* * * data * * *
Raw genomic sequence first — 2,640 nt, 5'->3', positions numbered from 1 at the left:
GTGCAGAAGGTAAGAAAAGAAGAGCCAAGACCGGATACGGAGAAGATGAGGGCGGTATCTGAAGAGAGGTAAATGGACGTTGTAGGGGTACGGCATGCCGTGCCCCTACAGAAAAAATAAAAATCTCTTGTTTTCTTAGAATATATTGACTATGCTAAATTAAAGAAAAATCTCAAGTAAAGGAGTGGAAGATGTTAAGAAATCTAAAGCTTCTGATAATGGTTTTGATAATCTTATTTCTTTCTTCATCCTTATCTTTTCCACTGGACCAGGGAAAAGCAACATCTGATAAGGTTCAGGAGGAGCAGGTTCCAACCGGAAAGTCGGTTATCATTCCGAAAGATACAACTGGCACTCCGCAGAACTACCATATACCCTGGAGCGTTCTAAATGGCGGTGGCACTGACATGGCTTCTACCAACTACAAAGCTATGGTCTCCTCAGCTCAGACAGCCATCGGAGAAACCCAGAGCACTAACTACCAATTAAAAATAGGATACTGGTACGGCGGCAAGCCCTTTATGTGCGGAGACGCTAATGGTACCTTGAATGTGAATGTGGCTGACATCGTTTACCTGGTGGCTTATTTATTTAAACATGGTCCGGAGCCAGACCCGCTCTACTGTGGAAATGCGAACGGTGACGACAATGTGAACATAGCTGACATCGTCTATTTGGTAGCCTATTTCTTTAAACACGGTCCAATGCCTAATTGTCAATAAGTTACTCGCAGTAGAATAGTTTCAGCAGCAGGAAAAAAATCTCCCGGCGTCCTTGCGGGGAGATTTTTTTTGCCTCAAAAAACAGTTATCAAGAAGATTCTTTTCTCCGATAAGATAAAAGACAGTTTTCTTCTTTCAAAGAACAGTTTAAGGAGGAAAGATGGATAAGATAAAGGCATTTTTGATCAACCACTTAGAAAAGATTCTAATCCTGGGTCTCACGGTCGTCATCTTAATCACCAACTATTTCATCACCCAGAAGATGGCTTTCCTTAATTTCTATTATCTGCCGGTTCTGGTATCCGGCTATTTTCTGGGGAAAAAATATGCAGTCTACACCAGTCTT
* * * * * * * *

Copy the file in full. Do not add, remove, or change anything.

Raw genomic sequence first — 2,640 nt, 5'->3', positions numbered from 1 at the left:
GTGCAGAAGGTAAGAAAAGAAGAGCCAAGACCGGATACGGAGAAGATGAGGGCGGTATCTGAAGAGAGGTAAATGGACGTTGTAGGGGTACGGCATGCCGTGCCCCTACAGAAAAAATAAAAATCTCTTGTTTTCTTAGAATATATTGACTATGCTAAATTAAAGAAAAATCTCAAGTAAAGGAGTGGAAGATGTTAAGAAATCTAAAGCTTCTGATAATGGTTTTGATAATCTTATTTCTTTCTTCATCCTTATCTTTTCCACTGGACCAGGGAAAAGCAACATCTGATAAGGTTCAGGAGGAGCAGGTTCCAACCGGAAAGTCGGTTATCATTCCGAAAGATACAACTGGCACTCCGCAGAACTACCATATACCCTGGAGCGTTCTAAATGGCGGTGGCACTGACATGGCTTCTACCAACTACAAAGCTATGGTCTCCTCAGCTCAGACAGCCATCGGAGAAACCCAGAGCACTAACTACCAATTAAAAATAGGATACTGGTACGGCGGCAAGCCCTTTATGTGCGGAGACGCTAATGGTACCTTGAATGTGAATGTGGCTGACATCGTTTACCTGGTGGCTTATTTATTTAAACATGGTCCGGAGCCAGACCCGCTCTACTGTGGAAATGCGAACGGTGACGACAATGTGAACATAGCTGACATCGTCTATTTGGTAGCCTATTTCTTTAAACACGGTCCAATGCCTAATTGTCAATAAGTTACTCGCAGTAGAATAGTTTCAGCAGCAGGAAAAAAATCTCCCGGCGTCCTTGCGGGGAGATTTTTTTTGCCTCAAAAAACAGTTATCAAGAAGATTCTTTTCTCCGATAAGATAAAAGACAGTTTTCTTCTTTCAAAGAACAGTTTAAGGAGGAAAGATGGATAAGATAAAGGCATTTTTGATCAACCACTTAGAAAAGATTCTAATCCTGGGTCTCACGGTCGTCATCTTAATCACCAACTATTTCATCACCCAGAAGATGGCTTTCCTTAATTTCTATTATCTGCCGGTTCTGGTATCCGGCTATTTTCTGGGGAAAAAATATGCAGTCTACACCAGTCTT